Why do we devote so much effort to being happier in our personal lives, but accept that work sucks?
Americans are stressed and disengaged. Many of us complain about Mondays; we TGIF. We drag ourselves to the office and wait for the clock to strike 5 p.m., but we think that’s all normal.
“We’ve sometimes lost our zest for our jobs and accepted working as a sort of long commute to the weekend,” writes London Business School professor Daniel M. Cable in his new book, Alive at Work: The Neuroscience of Helping Your People Love What They Do. “It’s not meaningful or exciting, but that’s why they call it work, right?”
Our indifference to work is biological, Cable explains. The dopamine circuit in our brains—the “seeking system”—generates interest, curiosity, and excitement, and it’s linked to intrinsic motivation. But thanks to employers who try to motivate us with money and punishment, who keep us confined to specific but repetitive tasks, our seeking system doesn’t get activated most of the time.
Cable’s book aims to bust our zombie-like attitude toward work. He wants to convince readers that a different vision of 9-5 is possible—and he offers a variety of specific, simple activities we can do to rediscover our enthusiasm.
Share your best self
If work seems to bring out the worst in you or others, one way to combat that is to reflect on the best.
The Best Self activity, developed by researcher Laura Roberts and her colleagues, involves telling a story about when you were at your best—when you displayed the qualities that you most cherish. In the book, for example, one employee talks about helping his nephew with math homework, bringing calm and empathy to the boy’s frustration.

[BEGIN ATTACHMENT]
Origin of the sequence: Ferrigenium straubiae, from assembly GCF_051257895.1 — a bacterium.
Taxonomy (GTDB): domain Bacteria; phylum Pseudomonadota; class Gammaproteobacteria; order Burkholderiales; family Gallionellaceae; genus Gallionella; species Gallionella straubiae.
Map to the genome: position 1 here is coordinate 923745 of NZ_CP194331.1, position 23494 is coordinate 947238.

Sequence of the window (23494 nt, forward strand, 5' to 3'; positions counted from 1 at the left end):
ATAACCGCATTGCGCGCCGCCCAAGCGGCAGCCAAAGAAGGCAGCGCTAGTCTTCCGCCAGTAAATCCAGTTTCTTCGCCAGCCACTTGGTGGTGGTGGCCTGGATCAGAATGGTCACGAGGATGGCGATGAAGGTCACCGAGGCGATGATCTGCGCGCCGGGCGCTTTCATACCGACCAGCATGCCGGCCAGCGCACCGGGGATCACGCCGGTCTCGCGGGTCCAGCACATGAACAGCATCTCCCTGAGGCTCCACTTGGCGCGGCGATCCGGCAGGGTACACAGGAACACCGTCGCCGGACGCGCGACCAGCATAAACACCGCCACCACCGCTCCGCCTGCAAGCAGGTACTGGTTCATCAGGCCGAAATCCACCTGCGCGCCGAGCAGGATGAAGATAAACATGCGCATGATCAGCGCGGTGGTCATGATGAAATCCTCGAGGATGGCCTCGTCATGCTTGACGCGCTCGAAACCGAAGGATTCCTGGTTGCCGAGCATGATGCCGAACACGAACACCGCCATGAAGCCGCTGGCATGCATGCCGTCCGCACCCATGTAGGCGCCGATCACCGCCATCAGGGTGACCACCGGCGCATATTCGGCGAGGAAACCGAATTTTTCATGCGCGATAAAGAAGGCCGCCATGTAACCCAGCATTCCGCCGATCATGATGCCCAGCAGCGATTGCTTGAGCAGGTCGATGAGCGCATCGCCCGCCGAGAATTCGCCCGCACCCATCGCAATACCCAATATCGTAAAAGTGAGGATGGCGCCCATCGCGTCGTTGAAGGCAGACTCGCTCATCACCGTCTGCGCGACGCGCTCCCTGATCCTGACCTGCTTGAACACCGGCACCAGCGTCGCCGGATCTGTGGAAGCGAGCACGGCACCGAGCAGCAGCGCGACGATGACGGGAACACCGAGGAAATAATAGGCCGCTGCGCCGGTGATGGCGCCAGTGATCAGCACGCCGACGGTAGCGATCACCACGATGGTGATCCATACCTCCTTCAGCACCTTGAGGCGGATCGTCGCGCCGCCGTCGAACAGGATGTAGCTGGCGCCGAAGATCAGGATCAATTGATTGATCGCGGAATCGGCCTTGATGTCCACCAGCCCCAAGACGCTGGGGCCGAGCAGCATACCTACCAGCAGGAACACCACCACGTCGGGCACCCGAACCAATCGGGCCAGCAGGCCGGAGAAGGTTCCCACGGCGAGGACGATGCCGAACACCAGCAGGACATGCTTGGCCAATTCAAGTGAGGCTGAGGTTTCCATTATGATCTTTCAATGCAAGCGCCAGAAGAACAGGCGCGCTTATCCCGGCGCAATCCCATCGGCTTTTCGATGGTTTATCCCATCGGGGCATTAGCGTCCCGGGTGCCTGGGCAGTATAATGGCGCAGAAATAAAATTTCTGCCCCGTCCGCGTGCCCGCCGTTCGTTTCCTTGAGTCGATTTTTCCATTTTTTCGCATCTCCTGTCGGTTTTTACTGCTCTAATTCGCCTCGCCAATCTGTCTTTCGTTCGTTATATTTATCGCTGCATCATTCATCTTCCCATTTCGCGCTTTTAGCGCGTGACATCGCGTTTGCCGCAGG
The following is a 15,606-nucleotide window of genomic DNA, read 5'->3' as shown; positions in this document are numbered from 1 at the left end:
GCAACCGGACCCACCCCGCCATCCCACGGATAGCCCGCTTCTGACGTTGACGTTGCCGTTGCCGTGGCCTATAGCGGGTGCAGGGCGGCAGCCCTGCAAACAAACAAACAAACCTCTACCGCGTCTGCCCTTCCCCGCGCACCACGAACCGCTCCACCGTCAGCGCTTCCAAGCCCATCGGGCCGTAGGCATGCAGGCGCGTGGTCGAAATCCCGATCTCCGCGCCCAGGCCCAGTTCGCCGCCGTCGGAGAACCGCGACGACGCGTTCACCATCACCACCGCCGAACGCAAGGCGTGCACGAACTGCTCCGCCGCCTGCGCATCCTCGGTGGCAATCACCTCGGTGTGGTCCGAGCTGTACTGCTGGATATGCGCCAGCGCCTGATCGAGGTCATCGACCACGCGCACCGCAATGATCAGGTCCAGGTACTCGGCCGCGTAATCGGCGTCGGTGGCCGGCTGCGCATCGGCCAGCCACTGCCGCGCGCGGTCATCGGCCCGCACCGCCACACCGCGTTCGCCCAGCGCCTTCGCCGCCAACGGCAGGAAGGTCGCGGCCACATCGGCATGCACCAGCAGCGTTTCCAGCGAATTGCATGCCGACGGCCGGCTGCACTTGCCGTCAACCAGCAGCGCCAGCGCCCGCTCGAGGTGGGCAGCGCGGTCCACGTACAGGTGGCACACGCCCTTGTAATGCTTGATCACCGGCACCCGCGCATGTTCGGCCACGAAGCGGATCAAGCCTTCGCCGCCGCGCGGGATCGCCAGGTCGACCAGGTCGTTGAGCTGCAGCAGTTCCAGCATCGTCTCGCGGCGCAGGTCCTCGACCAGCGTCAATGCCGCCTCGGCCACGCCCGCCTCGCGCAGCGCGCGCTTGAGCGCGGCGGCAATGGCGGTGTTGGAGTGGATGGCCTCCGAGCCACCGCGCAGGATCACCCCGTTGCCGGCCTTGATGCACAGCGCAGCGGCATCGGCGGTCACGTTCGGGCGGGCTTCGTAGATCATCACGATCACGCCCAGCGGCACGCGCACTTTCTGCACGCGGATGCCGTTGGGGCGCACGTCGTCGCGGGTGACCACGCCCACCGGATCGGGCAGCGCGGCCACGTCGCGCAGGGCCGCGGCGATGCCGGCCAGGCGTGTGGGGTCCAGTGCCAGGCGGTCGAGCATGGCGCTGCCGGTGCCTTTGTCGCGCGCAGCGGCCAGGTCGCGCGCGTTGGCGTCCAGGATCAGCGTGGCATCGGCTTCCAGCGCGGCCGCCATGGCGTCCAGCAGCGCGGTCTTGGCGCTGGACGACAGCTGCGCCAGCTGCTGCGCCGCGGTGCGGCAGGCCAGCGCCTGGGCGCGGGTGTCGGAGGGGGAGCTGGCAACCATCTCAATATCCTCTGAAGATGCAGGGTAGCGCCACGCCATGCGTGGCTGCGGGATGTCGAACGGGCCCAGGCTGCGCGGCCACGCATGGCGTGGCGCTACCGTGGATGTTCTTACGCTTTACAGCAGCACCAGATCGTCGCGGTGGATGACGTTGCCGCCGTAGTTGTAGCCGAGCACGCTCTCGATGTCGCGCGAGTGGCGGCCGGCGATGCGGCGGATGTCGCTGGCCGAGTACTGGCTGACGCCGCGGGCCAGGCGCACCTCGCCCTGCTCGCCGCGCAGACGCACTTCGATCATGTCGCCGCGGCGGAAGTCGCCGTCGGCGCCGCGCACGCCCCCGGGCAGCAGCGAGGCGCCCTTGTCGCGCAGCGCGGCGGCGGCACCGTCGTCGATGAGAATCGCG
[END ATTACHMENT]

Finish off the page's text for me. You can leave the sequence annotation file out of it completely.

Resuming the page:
When employees do this exercise during orientation, Cable explains, they activate their seeking systems—and afterward they tend to perform better, make fewer errors, and stay at the company longer. That’s because they feel more authentic at work, able to be themselves and share their perspectives and strengths.
You can also share stories about your coworkers’ best selves, and this version of the activity may be even more impactful. “[It expands] people’s views of themselves,” Cable writes. “Just as a fish doesn’t know that it’s wet, we don’t always know our strengths because they seem so natural and normal to us.”
Use your strengths
Once we’ve identified some of our best qualities, then we can put them to use.
In the Use Your Strengths exercise, employees identify what their strengths are—from honesty to social intelligence to judgment—and then find a novel way to use them each day for a week. Research suggests that this practice can help people feel happier, more alive, and less depressed. A Gallup poll of 1.2 million employees found that the more people use their strengths at work, the more likely they are to be energetic, laugh and smile, learn interesting things at work, and have an excellent quality of life.
Recognizing and leveraging strengths seem particularly important for teams with diverse members, Cable notes. When people on a diverse team feel more valued and respected, they offer more opinions, and teams learn and perform better. When an entire organization focuses on cultivating strengths, it can have ripple effects on customer and employee engagement, safety, and profits.
Invent your own job title
What if your job title were “Heralder of Happy News” or “Duchess of Data”? Would that change the way you felt about work?